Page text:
Enclosure was one of the most profound upheavals of rural England, when land subject to communal rights passed into unrestricted individual ownership. The premise was that productivity and prosperity would increase at a greater rate through private enterprise than it could within the traditional arrangements. History has proved the theory correct even if the consequences to communities at the time were dire. Enclosure had been happening for centuries, starting with the rich farmland of open field systems. In 1845 legislation was enacted to speed things up. (Inclosure refers to the Parliamentary Act, enclosure refers to the actual process of dividing and privatising the land.) Before the 1845 Act, land of our commons’ meagre agricultural value would not have justified the cost; the economic trigger was housing development.
The Parliamentary Act set out the ground rules, and Commissioners – yeoman farmers, landed gentry, clergymen – implemented them. They had the power to dictate the form of new holdings, realign roads and set out field boundaries. The principal was that those with a claim on the land were compensated, in cash or by the award of a new plot of land. The rest of the land was sold. A local Valuer was appointed to survey the land; to identify the tenants, their holdings, rents and rights; to assess the value of each and determine their compensation or ‘award’. A complex and emotive process, there was endless scope for undue influence, corruption and vendettas. Headley’s Valuer, John Dawe of Curtis Farm, was dismissed in 1852 for neglect of his duties, and replaced by Edward Hewitt of Winchfield, 20 miles away, perhaps a man less susceptible to local pressures.
The Headley Inclosure took ten years overall. It must have been a decade of intense anxiety for cottagers and smallholders. The commons were their free supermarket and DIY store, their source of firewood, turf, peat, bracken, building stone, fruits, nuts and herbs, animal grazing and poached game. In 1853 Edward Hewitt announced that dozens of roads and paths were ‘severally intended to be discontinued and stopped up’. One such was ‘The road or driftway leading from the house of William Lawrence in Whitmoor Bottom, thence crossing the Headley and Godalming Road, thence over common land sold to James Baker, into the public road leading from Whitmoor Bottom to Pitfold, at the cottage and garden of John Lawrence’. Thus ended the ancient road of Pytfold Way, although to be fair new roads were subsequently made and many of the closures seem to have been ignored. James Baker was a speculator from Pitfold. Land in the village centre had been sold to him to pay the costs of enclosure, and the stoppage was obviously to prevent the hoi-polloi from trudging across his investment. The Pines cottages were later built on the plot.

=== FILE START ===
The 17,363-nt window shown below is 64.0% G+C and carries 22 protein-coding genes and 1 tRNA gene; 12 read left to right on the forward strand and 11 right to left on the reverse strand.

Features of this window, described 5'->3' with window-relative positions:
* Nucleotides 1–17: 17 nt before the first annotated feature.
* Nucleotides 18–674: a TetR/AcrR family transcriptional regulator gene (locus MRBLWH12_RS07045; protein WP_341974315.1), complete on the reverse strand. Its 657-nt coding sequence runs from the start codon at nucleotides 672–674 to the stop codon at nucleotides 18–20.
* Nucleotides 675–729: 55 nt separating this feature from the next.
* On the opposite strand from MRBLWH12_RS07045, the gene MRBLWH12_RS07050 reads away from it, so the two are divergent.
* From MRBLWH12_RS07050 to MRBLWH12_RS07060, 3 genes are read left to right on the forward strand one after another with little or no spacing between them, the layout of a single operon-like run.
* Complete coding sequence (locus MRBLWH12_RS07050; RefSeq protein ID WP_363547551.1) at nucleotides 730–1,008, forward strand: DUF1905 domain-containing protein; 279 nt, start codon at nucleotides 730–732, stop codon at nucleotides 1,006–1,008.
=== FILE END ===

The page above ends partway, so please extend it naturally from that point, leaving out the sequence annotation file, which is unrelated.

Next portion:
In October 1854 Hewitt announced that the new land awards were staked out and ready to enter. Then on 7th December that ‘the Common and other Rights … to be extinguished from and after the fifteenth day of January next’. In practice for a cottager, the award of half an acre or so of their own was no compensation for the removal of traditional rights upon hundreds acres of common. A smallholder economy which depended on symbiosis between field, garden and common was swept away. Some lost everything. ‘Irish Will’, an old man o’war sailor, lived in Whitmoor Bottom and had broken up the land around his cottage for cultivation. Because he’d done this informally – squatted – without sufficient duration of tenancy, he lost his land without compensation. Dinah Jetton, another Whitmoor cottager, said ‘enclosing the common was the first stroke of a famine’. James Winchester was fined for stealing holly, a commodity once freely available.